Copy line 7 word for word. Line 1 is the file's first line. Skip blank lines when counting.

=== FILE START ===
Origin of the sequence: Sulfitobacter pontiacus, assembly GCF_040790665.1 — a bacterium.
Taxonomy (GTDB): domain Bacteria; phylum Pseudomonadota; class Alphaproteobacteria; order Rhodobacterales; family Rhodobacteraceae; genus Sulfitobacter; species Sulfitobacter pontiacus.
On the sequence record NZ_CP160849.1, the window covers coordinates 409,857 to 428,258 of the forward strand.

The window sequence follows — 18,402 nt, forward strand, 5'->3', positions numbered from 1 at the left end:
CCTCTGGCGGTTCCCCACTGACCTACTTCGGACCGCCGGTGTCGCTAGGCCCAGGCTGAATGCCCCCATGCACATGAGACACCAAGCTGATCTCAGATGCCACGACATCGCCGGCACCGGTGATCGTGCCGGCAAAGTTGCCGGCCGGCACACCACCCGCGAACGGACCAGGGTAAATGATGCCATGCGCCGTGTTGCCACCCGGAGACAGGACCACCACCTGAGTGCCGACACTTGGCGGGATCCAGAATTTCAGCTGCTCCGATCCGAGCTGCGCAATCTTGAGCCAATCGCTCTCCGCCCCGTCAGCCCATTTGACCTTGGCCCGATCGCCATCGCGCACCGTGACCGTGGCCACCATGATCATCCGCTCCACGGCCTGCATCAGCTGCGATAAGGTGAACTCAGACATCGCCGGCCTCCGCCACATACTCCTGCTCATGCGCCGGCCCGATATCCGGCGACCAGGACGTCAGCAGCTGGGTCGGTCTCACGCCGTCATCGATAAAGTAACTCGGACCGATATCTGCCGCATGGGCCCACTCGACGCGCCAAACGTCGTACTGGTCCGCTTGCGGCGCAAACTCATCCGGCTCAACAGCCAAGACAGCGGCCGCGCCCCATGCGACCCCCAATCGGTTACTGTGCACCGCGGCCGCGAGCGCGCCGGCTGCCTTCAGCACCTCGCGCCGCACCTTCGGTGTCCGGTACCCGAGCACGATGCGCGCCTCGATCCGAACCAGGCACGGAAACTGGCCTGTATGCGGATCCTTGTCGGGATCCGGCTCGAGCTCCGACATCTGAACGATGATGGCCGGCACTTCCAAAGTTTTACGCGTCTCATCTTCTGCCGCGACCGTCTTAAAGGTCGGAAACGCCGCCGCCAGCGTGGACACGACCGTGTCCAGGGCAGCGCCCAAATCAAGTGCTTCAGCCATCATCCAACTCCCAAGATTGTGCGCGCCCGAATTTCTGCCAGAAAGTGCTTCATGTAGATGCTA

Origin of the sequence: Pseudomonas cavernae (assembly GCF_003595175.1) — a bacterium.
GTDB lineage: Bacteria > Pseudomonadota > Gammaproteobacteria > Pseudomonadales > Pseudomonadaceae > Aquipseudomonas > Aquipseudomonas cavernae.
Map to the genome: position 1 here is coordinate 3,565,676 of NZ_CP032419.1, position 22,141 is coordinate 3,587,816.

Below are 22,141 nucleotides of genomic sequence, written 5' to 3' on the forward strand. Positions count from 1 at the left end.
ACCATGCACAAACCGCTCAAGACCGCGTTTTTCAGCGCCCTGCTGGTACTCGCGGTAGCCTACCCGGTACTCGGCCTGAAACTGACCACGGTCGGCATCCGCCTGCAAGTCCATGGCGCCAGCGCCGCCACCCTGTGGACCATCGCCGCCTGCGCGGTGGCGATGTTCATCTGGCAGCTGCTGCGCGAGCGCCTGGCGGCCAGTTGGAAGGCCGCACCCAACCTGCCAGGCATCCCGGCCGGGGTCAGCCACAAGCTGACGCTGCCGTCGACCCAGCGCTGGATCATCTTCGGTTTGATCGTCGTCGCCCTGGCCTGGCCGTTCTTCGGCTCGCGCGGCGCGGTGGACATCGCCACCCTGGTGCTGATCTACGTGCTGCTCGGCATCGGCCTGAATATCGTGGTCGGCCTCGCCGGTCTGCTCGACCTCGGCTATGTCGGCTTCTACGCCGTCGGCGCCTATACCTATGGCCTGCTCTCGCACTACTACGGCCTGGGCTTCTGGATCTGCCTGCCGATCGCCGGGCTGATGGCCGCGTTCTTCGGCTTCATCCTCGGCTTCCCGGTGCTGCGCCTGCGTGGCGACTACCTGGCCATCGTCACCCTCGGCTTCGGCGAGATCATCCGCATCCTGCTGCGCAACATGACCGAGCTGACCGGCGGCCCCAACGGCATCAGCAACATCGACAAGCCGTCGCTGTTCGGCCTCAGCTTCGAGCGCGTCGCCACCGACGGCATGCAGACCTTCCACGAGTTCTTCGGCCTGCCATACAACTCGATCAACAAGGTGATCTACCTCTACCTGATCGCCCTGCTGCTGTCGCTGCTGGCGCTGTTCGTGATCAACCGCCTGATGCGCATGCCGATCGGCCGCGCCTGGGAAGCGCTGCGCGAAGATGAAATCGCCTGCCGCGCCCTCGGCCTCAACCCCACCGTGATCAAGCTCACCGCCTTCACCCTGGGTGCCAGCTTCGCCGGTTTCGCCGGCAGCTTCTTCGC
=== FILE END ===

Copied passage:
GTDB lineage: Bacteria > Pseudomonadota > Gammaproteobacteria > Pseudomonadales > Pseudomonadaceae > Aquipseudomonas > Aquipseudomonas cavernae.